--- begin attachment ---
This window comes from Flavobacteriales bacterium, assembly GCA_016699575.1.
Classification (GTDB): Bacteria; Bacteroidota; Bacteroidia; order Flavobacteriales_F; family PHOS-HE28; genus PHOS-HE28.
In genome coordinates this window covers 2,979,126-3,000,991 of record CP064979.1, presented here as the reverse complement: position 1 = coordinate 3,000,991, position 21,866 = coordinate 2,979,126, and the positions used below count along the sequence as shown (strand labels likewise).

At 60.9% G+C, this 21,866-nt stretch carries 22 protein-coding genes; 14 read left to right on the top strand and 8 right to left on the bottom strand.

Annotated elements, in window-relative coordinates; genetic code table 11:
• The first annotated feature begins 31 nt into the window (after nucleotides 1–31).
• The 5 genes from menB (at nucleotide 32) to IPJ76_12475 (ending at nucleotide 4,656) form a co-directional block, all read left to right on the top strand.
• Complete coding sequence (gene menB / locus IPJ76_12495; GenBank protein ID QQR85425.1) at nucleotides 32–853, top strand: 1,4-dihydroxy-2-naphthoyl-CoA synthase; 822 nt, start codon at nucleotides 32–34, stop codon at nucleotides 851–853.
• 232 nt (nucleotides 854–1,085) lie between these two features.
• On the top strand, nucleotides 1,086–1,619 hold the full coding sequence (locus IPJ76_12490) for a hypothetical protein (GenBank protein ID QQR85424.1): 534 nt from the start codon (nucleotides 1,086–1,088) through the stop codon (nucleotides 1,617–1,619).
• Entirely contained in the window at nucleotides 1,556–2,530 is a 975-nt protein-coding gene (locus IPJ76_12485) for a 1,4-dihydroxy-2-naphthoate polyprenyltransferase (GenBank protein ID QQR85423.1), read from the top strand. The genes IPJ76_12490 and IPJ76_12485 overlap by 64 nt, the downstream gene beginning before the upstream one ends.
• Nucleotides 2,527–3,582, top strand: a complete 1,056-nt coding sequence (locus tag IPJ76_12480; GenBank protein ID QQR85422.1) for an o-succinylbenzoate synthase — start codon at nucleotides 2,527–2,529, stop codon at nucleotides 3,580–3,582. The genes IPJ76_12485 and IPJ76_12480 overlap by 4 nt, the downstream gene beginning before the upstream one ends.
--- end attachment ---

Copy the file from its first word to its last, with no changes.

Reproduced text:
This window comes from Flavobacteriales bacterium, assembly GCA_016699575.1.
Classification (GTDB): Bacteria; Bacteroidota; Bacteroidia; order Flavobacteriales_F; family PHOS-HE28; genus PHOS-HE28.
In genome coordinates this window covers 2,979,126-3,000,991 of record CP064979.1, presented here as the reverse complement: position 1 = coordinate 3,000,991, position 21,866 = coordinate 2,979,126, and the positions used below count along the sequence as shown (strand labels likewise).

At 60.9% G+C, this 21,866-nt stretch carries 22 protein-coding genes; 14 read left to right on the top strand and 8 right to left on the bottom strand.

Annotated elements, in window-relative coordinates; genetic code table 11:
• The first annotated feature begins 31 nt into the window (after nucleotides 1–31).
• The 5 genes from menB (at nucleotide 32) to IPJ76_12475 (ending at nucleotide 4,656) form a co-directional block, all read left to right on the top strand.
• Complete coding sequence (gene menB / locus IPJ76_12495; GenBank protein ID QQR85425.1) at nucleotides 32–853, top strand: 1,4-dihydroxy-2-naphthoyl-CoA synthase; 822 nt, start codon at nucleotides 32–34, stop codon at nucleotides 851–853.
• 232 nt (nucleotides 854–1,085) lie between these two features.
• On the top strand, nucleotides 1,086–1,619 hold the full coding sequence (locus IPJ76_12490) for a hypothetical protein (GenBank protein ID QQR85424.1): 534 nt from the start codon (nucleotides 1,086–1,088) through the stop codon (nucleotides 1,617–1,619).
• Entirely contained in the window at nucleotides 1,556–2,530 is a 975-nt protein-coding gene (locus IPJ76_12485) for a 1,4-dihydroxy-2-naphthoate polyprenyltransferase (GenBank protein ID QQR85423.1), read from the top strand. The genes IPJ76_12490 and IPJ76_12485 overlap by 64 nt, the downstream gene beginning before the upstream one ends.
• Nucleotides 2,527–3,582, top strand: a complete 1,056-nt coding sequence (locus tag IPJ76_12480; GenBank protein ID QQR85422.1) for an o-succinylbenzoate synthase — start codon at nucleotides 2,527–2,529, stop codon at nucleotides 3,580–3,582. The genes IPJ76_12485 and IPJ76_12480 overlap by 4 nt, the downstream gene beginning before the upstream one ends.